The plastic shop-bought masks from that period—Fred Flintstone, Spiderman, Superman—were each identical except for the paint job on the front, they did not line up over my eyes much less my eyeglasses, and they were held in place by the flimsiest rubber band yet devised by human ingenuity. Oh! and I could not breathe in them. Each had a cape—even Fred Flintstone, I seem to recall, or perhaps this was an example of my mother’s ingenuity to keep me warm—and none earned me much candy. My less-than-enthusiastic cub scout side always beat out my slightly more enthusiastic begging-for-candy side.
Bordering our neighborhood, on two sides, was “The Woods.” (I have written about my memories there.) Google Maps will convince you that the wooded area between my childhood neighborhood and the Hudson River is not impressive, that it is merely undeveloped and unloved land left to rodents and deer and pricker bushes and some extraordinarily ordinary maples and oaks. The untrained eye will see, driving along the country road bordered on one side by The Woods, that one can clearly see to the Hudson River and unmistakably hear trains on the Metro-North line a few dozen yards away. I pity my 2018 eyes and ears for these facts, because I knew, I just knew, in 1977, that those trains sometimes came off their tracks and plunged howling into The Woods at night. And some of those rodents and deer had never before been seen by the eyes of scientists. Some of them (the animals, not the scientists) were feral and wild and wildly feral. (Never mind the many firepits one could stumble across in daytime walks through the woods, or the plastic forks and plastic knives on the ground, or … is that a piece of peanut brittle?)
One Halloween night, in 1979, I was allowed to venture on foot, in costume, and not accompanied by adults (hold that thought for a second, please, while I address my parents: What!?!) from my neighborhood to my best friend’s neighborhood, which was connected to mine by Barnegat Road. You may not know Poughkeepsie like I know Poughkeepsie, so please understand that The Woods, the scary woods I just mentioned, borders Barnegat Road. Do I need to repeat this? Do I need to color in the dots or connect the lines for you?
My best friend, Doug, loved to tell tall tales. I did not want to think of them as lies, but they were. “Tuesday” was a sufficient reason for him to reveal that he had a secret family in California and his absence from school yesterday was because he had been there and back in one day. Each time he hosted me for a sleepover, he would reveal to me that there had been a plane crash in The Woods the night before that no one was investigating (there had been no such incident) or a car had plunged down the embankment into The Woods the other night and exploded and the driver got out on fire (there had been no such accident) or his Polish grandmother had told him that there would be ghosts in 1979 that hadn’t been seen in many many years (he had no Polish grandmother). Halloween was when he turned pro.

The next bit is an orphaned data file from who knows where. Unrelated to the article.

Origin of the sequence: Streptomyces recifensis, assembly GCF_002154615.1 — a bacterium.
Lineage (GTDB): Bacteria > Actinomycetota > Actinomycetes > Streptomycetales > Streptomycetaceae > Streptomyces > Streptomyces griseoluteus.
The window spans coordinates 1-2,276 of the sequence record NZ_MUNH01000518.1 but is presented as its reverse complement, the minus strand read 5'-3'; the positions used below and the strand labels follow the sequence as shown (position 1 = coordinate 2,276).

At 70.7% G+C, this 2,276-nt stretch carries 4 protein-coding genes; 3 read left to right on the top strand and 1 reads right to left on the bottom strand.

Doug was and still is five days younger than me and creatively lazy and these two facts made him a respected authority in my eyes. (I hope he is someone’s parent nowadays.) We are both about to turn fifty in three weeks.
At just the perfectly wrong moment, while he and I walked from his neighborhood back to mine, loot in our identical plastic pumpkin pails, just as he was committing with his words some luckless fictional airplane pilot to a fiery death earlier that very day a mere few feet from where we were walking along Barnegat Road, just then, my flashlight went dark. We started to walk at a faster pace. Barnegat Road has very few streetlights along the stretch beside The Woods, and even fewer in my memory. The one we passed under with my newly dead flashlight sizzled and went dark. Night has never been so loud or so silent in all the years since for me.
I had never seen a night so dark or learned of a death so credible, thanks to Doug’s cheerful rendering. Just then, we heard a sound. A low, rasping scream of an anguished, crying creature—Doug had found his true calling as a storyteller, at least this one night, because he finally seemed to believe his own tall tale, and we both bolted from what was obviously the ghost-tortured mortal remains of his burned-up pilot or the hungry specter of a train engineer come to steal us from Poughkeepsie, New York, which for us was already and always will be the best Halloween city in the country.
* * * *
This is a re-write from 2013.